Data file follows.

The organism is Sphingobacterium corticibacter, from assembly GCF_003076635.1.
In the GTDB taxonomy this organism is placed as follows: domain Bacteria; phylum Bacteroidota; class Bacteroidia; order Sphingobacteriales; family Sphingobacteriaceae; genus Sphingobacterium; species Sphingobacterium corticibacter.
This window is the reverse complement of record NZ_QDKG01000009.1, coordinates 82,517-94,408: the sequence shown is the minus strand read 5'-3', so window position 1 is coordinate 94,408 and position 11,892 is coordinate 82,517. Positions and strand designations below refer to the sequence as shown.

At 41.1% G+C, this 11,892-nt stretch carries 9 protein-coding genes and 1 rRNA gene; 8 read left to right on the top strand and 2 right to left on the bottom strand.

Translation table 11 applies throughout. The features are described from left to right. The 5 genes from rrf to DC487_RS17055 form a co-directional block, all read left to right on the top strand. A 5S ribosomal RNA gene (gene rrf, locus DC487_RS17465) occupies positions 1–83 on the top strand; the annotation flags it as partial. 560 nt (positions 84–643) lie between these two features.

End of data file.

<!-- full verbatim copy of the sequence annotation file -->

The organism is Sphingobacterium corticibacter, from assembly GCF_003076635.1.
In the GTDB taxonomy this organism is placed as follows: domain Bacteria; phylum Bacteroidota; class Bacteroidia; order Sphingobacteriales; family Sphingobacteriaceae; genus Sphingobacterium; species Sphingobacterium corticibacter.
This window is the reverse complement of record NZ_QDKG01000009.1, coordinates 82,517-94,408: the sequence shown is the minus strand read 5'-3', so window position 1 is coordinate 94,408 and position 11,892 is coordinate 82,517. Positions and strand designations below refer to the sequence as shown.

At 41.1% G+C, this 11,892-nt stretch carries 9 protein-coding genes and 1 rRNA gene; 8 read left to right on the top strand and 2 right to left on the bottom strand.

Translation table 11 applies throughout. The features are described from left to right. The 5 genes from rrf to DC487_RS17055 form a co-directional block, all read left to right on the top strand. A 5S ribosomal RNA gene (gene rrf, locus DC487_RS17465) occupies positions 1–83 on the top strand; the annotation flags it as partial. 560 nt (positions 84–643) lie between these two features.